I was quite surprised to be asked to write something for this prestigious series. After all, I'm not really very "indie". I used to be, but then I realised how bored I was getting of blokes with stupid haircuts and an English literature/politics/communication studies degree picking up a guitar and writing dirgey songs about how rubbish their life is because they can't be bothered to get a job and/or laid, taking themselves far more seriously that anybody else is going to. I was also slightly annoyed that Doug from episode 6 had subconsciously nicked my intro with his My Life Story entry. What WOULD I like to promote? The amazing Alexander Bard based pop shenanigans of Bodies Without Organs? Something of the first two albums from Cursor Minor? Common People by William Shatner? Something a bit more obvious?

No, don't worry reader, if you're still here, I'm about to get to my point.

All the way back in 2003 I was dragged along to see Elbow or I Am Kloot (I forget which), because the tickets were cheap, it was a night out, and my best mate had nobody else who would go with him. It was after work, I was knackered. Come seven o'clock there were about ten people at the venue. We were sitting on the floor, waiting.

And then the first support act came on. I was expecting guitar based indie. Instead, I got a fat Yorkshireman in a bucket hat and sunglasses and a synthesiser player in a gorilla costume. Well, my interest was piqued. We were still sitting down, which in retrospect was a bit rude really. So frontman Adrian Flanagan chided us, got off the stage and pulled us up mid-song.

The songs were of a rather minimalist electronic pop vibe, but sharply written and amusing. Adrian's the real star though, lending the whole operation a rather whimsical Phoenix Nights feel. Phoenix Nights meets The Human League. Little did I realise at the time how literal that was going to be - he announced he was going to perform his new single "Rock and Roll is Dead" which Phil Oakey has lent his vocals to, and if Phil Oakey likes them then what's not to like?

The song itself is a rather poppy but cold and relentless. He's found time to include a nob gag. And the message sums up my feeling about the current music scene. My friend was absolutely baffled, I thought they were absolutely brilliant. If you quite liked Relaxed Muscle, this is a less dark version, I think.

When I saw The Human League two years ago, Phil "did" 1st Man In Space, his excellent collaboration with All Seeing I. I was secretly hoping that he'd do Rock and Roll Is Dead also, but sadly not. However, looking Kings Have Long Arms up on YouTube reveals that he was singing it on their last tour, so yay Phil. Also up on YouTube is the highly amusing video for Lisa Riley, a song about wanting to marry Lisa Riley.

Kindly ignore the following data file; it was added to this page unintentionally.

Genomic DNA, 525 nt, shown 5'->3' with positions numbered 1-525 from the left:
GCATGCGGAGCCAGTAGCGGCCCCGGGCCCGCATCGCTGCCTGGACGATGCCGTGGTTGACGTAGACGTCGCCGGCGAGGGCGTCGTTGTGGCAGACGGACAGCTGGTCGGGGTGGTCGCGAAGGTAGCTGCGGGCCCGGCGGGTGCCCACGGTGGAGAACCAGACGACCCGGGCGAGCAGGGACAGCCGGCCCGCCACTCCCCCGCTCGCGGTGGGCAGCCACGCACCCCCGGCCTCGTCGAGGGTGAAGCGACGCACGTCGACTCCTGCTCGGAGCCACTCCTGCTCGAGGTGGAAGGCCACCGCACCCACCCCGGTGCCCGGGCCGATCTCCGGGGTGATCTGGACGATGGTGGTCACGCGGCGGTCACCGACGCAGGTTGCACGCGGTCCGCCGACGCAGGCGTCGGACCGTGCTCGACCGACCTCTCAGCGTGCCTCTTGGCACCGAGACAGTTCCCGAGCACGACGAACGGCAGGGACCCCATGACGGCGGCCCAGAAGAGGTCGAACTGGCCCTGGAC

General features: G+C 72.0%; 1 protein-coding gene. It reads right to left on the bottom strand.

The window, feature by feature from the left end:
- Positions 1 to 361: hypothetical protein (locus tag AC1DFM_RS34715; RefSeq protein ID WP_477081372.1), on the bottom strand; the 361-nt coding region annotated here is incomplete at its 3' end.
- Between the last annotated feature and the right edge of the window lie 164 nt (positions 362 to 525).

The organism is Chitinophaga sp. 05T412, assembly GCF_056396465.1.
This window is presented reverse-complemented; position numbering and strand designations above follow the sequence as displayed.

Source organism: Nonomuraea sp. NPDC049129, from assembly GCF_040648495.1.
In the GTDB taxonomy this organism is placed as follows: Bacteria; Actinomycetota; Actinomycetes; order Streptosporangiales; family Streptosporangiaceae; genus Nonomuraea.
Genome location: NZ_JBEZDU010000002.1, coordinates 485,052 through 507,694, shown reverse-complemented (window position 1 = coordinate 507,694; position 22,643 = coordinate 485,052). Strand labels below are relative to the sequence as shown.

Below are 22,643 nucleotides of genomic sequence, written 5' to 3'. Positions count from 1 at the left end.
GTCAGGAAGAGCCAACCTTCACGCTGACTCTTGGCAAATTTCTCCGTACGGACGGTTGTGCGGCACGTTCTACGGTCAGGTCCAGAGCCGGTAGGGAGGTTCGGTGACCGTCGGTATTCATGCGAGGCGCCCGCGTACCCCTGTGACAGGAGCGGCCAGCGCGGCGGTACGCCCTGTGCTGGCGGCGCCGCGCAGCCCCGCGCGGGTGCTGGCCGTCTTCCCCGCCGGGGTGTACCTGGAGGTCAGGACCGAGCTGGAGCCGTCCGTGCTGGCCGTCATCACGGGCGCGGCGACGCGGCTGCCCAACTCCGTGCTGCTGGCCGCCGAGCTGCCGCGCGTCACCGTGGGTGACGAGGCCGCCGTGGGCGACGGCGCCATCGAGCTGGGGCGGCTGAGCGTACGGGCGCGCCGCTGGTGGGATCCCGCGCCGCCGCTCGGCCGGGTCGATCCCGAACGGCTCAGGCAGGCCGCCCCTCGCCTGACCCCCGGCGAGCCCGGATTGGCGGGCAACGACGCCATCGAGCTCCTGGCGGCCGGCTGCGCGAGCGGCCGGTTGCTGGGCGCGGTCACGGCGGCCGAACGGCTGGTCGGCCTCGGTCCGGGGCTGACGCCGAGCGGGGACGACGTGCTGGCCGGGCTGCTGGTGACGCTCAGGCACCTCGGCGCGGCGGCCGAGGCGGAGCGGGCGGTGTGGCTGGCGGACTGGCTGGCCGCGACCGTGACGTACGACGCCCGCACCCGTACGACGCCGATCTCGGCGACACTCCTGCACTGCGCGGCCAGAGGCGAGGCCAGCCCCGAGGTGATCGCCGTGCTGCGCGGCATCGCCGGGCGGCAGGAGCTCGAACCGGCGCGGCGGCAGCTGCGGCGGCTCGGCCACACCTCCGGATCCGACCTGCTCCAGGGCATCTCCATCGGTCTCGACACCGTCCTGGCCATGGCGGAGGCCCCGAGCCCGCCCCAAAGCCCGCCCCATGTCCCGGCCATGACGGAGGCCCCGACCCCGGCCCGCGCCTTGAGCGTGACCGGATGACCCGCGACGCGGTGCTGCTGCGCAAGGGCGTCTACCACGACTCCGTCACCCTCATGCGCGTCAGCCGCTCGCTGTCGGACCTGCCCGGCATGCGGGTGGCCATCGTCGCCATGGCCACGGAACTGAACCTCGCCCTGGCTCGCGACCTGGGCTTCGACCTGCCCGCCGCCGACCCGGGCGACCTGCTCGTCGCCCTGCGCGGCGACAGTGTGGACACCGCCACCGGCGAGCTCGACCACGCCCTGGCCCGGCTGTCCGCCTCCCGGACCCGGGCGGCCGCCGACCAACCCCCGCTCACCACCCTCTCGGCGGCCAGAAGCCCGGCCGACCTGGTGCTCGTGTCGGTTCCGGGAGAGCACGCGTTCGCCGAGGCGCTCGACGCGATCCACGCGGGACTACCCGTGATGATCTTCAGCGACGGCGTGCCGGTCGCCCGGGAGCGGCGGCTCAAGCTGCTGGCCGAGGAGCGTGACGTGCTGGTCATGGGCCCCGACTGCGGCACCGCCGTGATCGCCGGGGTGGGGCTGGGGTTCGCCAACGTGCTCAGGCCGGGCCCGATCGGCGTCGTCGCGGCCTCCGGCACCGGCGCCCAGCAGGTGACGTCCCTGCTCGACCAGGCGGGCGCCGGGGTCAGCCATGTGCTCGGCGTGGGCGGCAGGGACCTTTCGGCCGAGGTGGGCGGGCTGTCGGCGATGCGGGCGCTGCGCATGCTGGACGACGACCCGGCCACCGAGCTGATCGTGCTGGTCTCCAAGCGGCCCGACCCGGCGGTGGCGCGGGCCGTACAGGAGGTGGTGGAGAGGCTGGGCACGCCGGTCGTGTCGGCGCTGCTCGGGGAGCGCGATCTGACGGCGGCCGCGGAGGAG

Years later, and in September 2006 the album finally comes out (which excellently includes videos and a live show DVD). It is mighty, and one day I'll force my friend to sit down to listen to it. I bet he will whinge as well.

Monday, November 27, 2006

Songs To Learn And Sing #27

Don't think any less of today's contributor of the song that should stand taller because he's not in a band, OK? It's James from Yer Mam!:

Talking Heads - This Must Be The Place (Naïve Melody)

Huddersfield just wasn't for me. I lived there for the nine whole months that made up my first year of university and not once did I warm to the place. Don't get me wrong, the people were perfectly nice and I lived in an area that was in no way hostile, despite the all-night dub parties populated by shady Yardie-looking types that used to happen pretty much every night at the end of my street. Rats loved the house where I lived (mostly down to the questionable hygiene of some of my housemates, I hasten to add), but we never had any trouble.

I just plain didn't take to the place, probably due to the fact that, up until this point, all I had known was Manchester. The year later, I took to commuting and did so for the rest of my time there. Train journeys, no matter how short, can often take on a surreal, vaguely magical feel. For instance, there's this really long tunnel between Huddersfield and Manchester (somewhere around Greenfield, if I remember correctly) that can be kind of disorientating, especially if the lighting on the train isn't up to scratch. Your eyes get accustomed to the strange, dim half-light and then, all of a sudden, on leaving the tunnel, it's natural daylight again. On those clear, bright winter days, when the sun seems to be about five times brighter than it ever is during the summer, this sudden re-entry into daylight can leave you blinking and rubbing your eyes, seeing spots and feeling woozy. On one of these winter days, just before the train entered the tunnel, I had been admiring the millions of crystals of frost strewn about the lush, green fields of, er, Greenfield. Again, clear blue sky, bright yellow sun, not a cloud to be seen. On leaving the tunnel, imagine my surprise to see a thick layer of pure, white snow, covering the Yorkshire countryside. That's how long this tunnel was.